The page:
A broken collarbone couldn’t keep Holly Ryan out of the New Zealand Herald newsroom last week, as the SMC science and innovation intern returned to her keyboard to help the paper assemble coverage of the TIN100 – the annual snapshot of the country’s high-tech sector.
Currently completing a postgraduate diploma in communication studies at Auckland University of Technology, Holly was all lined up to begin her internship at the Business Herald when a fall from her horse north of Auckland nearly put paid to her plans.
But the 22 year-old soldiered on, delicately tapping away, to deliver a series of stories and profiles on the high-tech sector, which the TIN100 report revealed is now a $7.3 billion industry.
Holly is the second science and innovation intern to spend time at the Business Herald working on science and innovation stories as part of the SMC’s internship programme. Last year saw Skye Wishart complete the internship ahead of taking up a fulltime position at Auckland independent magazine publisher Tangible Media, where she contributes science, technology and innovation stories to Idealog magazine and Idealog.co.nz.
Like Skye, Holly completed a science degree at university ahead of attending journalism school.
“Throughout my life I have always had a keen interest in the environment and the majority of my papers at Otago were in Zoology and Ecology,” she said.
“While completing my undergraduate degree, I found more and more that many of the major discoveries or innovative technologies were not widely published or well known.”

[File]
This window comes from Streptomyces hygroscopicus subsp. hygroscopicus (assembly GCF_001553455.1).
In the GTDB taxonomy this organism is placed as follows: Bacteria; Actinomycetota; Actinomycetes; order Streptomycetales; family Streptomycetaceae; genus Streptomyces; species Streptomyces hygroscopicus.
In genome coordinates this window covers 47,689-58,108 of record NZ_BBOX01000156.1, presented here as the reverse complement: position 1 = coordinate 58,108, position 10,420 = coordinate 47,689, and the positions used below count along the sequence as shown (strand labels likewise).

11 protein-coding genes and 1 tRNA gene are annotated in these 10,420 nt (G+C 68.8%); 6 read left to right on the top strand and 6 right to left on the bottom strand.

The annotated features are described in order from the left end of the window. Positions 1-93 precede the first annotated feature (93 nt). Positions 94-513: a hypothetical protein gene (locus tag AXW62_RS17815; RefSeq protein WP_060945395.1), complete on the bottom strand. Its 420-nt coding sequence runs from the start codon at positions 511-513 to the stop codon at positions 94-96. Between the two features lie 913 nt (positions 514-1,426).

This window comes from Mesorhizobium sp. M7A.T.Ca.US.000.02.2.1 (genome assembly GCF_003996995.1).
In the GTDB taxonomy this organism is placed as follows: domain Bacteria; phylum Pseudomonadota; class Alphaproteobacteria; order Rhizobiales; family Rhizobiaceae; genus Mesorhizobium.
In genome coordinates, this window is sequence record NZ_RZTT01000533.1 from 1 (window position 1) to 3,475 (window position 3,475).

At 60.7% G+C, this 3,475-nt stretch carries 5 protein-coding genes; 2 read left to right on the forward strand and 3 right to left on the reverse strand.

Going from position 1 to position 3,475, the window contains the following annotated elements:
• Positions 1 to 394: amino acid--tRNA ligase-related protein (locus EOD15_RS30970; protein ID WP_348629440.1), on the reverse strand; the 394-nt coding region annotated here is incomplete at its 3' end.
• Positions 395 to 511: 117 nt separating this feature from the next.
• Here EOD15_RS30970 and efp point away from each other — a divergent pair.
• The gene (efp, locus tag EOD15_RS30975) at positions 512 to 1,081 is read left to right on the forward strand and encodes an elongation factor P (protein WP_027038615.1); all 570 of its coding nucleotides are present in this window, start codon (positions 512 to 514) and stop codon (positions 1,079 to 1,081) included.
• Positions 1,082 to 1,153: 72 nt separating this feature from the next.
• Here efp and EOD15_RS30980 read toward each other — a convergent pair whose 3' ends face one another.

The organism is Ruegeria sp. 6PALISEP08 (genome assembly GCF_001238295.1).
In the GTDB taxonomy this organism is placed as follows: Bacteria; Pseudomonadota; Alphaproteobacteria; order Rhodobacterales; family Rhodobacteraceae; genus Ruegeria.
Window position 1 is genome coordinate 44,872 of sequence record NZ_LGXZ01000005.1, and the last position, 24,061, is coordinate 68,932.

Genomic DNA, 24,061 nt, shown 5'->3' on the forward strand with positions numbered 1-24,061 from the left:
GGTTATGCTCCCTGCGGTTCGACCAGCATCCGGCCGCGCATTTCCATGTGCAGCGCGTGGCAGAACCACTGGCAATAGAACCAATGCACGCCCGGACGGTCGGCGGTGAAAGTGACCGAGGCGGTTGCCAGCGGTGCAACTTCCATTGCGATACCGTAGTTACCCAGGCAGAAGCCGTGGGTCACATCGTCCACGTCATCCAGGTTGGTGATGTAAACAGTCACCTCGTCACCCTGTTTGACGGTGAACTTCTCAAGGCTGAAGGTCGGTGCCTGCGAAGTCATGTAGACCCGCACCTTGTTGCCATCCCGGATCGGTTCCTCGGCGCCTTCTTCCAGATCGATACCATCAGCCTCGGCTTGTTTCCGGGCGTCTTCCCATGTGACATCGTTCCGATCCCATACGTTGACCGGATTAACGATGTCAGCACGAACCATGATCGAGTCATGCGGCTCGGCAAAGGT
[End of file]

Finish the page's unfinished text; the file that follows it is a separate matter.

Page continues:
Holly completed a Bachelor of Science degree majoring in Zoology at the University of Otago before taking a break which convinced her that journalism was the career she wanted to pursue.
“I spent six months last year travelling around Europe which only strengthened my resolve to become a science journalist and not just discover amazing things but be able to share them with the public in a relatable and very accessible way.”
Holly has also completed internships at the Otago Daily Times and the Bay of Plenty Times, where she mainly focussed on science and environment stories. Her Business Herald internship included a stint the Science Media Centre headquarters in Wellington, where she met and interviewed scientists and executives at the likes of GNS Science, Callaghan Innovation, Creative HQ and Lower Hutt-based tech start-up Times7. She also covered a SMC press conference held with New Zealand lead-authors of the Intergovernmental Panel on Climate Changes new report on the state of climate science.
Holly will now join dozens of journalism graduates around the country seeking work in the media.
Science Media Centre manager, Peter Griffin, said the internship was an opportunity for those students passionate about science to gain the experience and contacts necessary to pursue science journalism.
“We have to be realistic about the fact that there are no dedicated roles for science journalists in the country’s newsrooms. But science is a major component of many big headline-grabbing stories, so there is a valuable role for journalists with a science background to play in making sense of these issues and reporting them.”
He said the SMC planned to continue the annual internship with the aim of assisting one journalism student with a science degree to join the New Zealand media each year.
“When I read Te Waha Nui and other student newspapers, its clear that the new generation of fledgling journalists is particularly interested in science, environment, technology and health-related stories,” said Griffin.
“As a result, the future of science journalism, in all its new and changing forms, looks incredibly promising.”
Some of Holly’s stories:
Carbon News – IPCC serious over sea levels
Business Herald – Stars align for NZICT companies
Business Herald – Technology industry gets rosy report
Business Herald – Pacific Edge shares soar to new high